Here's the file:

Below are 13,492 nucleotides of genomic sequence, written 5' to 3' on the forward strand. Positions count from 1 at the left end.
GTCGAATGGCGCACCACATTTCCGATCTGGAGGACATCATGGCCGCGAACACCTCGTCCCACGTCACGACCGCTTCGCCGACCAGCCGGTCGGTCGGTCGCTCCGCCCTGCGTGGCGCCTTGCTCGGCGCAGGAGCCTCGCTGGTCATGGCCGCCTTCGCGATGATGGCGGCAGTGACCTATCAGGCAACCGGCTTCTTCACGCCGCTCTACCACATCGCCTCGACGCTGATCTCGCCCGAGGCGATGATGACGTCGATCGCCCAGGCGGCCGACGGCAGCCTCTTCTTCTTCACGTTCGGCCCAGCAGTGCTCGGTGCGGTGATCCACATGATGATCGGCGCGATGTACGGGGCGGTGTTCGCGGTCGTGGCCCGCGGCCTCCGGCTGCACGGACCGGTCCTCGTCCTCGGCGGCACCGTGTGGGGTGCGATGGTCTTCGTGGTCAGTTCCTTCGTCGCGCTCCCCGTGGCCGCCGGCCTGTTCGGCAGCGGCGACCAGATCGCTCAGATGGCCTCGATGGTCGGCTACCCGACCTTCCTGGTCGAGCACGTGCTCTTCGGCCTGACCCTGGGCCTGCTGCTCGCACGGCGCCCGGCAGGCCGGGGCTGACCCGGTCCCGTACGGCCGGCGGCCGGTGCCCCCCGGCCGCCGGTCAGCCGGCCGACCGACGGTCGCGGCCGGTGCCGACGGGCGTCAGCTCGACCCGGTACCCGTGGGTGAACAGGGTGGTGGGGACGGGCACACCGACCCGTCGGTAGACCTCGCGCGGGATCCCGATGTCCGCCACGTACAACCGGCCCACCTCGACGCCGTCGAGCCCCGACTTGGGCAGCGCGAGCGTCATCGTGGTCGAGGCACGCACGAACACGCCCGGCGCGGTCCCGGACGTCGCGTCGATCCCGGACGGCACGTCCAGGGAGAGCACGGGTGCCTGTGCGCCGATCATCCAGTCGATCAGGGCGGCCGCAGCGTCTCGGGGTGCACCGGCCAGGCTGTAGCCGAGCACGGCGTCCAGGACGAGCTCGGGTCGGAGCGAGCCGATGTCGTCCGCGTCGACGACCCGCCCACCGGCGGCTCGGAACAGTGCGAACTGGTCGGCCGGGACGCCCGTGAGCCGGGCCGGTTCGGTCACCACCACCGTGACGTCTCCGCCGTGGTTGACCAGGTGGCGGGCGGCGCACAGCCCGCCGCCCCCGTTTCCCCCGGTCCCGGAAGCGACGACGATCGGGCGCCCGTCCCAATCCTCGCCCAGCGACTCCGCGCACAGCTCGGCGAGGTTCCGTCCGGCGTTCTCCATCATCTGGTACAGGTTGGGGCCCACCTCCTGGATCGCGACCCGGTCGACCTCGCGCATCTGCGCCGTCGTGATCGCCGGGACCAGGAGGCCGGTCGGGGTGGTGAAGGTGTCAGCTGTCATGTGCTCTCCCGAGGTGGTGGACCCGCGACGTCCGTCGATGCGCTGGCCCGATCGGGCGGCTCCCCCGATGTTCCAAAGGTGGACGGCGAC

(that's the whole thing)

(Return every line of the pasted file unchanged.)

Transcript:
Below are 13,492 nucleotides of genomic sequence, written 5' to 3' on the forward strand. Positions count from 1 at the left end.
GTCGAATGGCGCACCACATTTCCGATCTGGAGGACATCATGGCCGCGAACACCTCGTCCCACGTCACGACCGCTTCGCCGACCAGCCGGTCGGTCGGTCGCTCCGCCCTGCGTGGCGCCTTGCTCGGCGCAGGAGCCTCGCTGGTCATGGCCGCCTTCGCGATGATGGCGGCAGTGACCTATCAGGCAACCGGCTTCTTCACGCCGCTCTACCACATCGCCTCGACGCTGATCTCGCCCGAGGCGATGATGACGTCGATCGCCCAGGCGGCCGACGGCAGCCTCTTCTTCTTCACGTTCGGCCCAGCAGTGCTCGGTGCGGTGATCCACATGATGATCGGCGCGATGTACGGGGCGGTGTTCGCGGTCGTGGCCCGCGGCCTCCGGCTGCACGGACCGGTCCTCGTCCTCGGCGGCACCGTGTGGGGTGCGATGGTCTTCGTGGTCAGTTCCTTCGTCGCGCTCCCCGTGGCCGCCGGCCTGTTCGGCAGCGGCGACCAGATCGCTCAGATGGCCTCGATGGTCGGCTACCCGACCTTCCTGGTCGAGCACGTGCTCTTCGGCCTGACCCTGGGCCTGCTGCTCGCACGGCGCCCGGCAGGCCGGGGCTGACCCGGTCCCGTACGGCCGGCGGCCGGTGCCCCCCGGCCGCCGGTCAGCCGGCCGACCGACGGTCGCGGCCGGTGCCGACGGGCGTCAGCTCGACCCGGTACCCGTGGGTGAACAGGGTGGTGGGGACGGGCACACCGACCCGTCGGTAGACCTCGCGCGGGATCCCGATGTCCGCCACGTACAACCGGCCCACCTCGACGCCGTCGAGCCCCGACTTGGGCAGCGCGAGCGTCATCGTGGTCGAGGCACGCACGAACACGCCCGGCGCGGTCCCGGACGTCGCGTCGATCCCGGACGGCACGTCCAGGGAGAGCACGGGTGCCTGTGCGCCGATCATCCAGTCGATCAGGGCGGCCGCAGCGTCTCGGGGTGCACCGGCCAGGCTGTAGCCGAGCACGGCGTCCAGGACGAGCTCGGGTCGGAGCGAGCCGATGTCGTCCGCGTCGACGACCCGCCCACCGGCGGCTCGGAACAGTGCGAACTGGTCGGCCGGGACGCCCGTGAGCCGGGCCGGTTCGGTCACCACCACCGTGACGTCTCCGCCGTGGTTGACCAGGTGGCGGGCGGCGCACAGCCCGCCGCCCCCGTTTCCCCCGGTCCCGGAAGCGACGACGATCGGGCGCCCGTCCCAATCCTCGCCCAGCGACTCCGCGCACAGCTCGGCGAGGTTCCGTCCGGCGTTCTCCATCATCTGGTACAGGTTGGGGCCCACCTCCTGGATCGCGACCCGGTCGACCTCGCGCATCTGCGCCGTCGTGATCGCCGGGACCAGGAGGCCGGTCGGGGTGGTGAAGGTGTCAGCTGTCATGTGCTCTCCCGAGGTGGTGGACCCGCGACGTCCGTCGATGCGCTGGCCCGATCGGGCGGCTCCCCCGATGTTCCAAAGGTGGACGGCGAC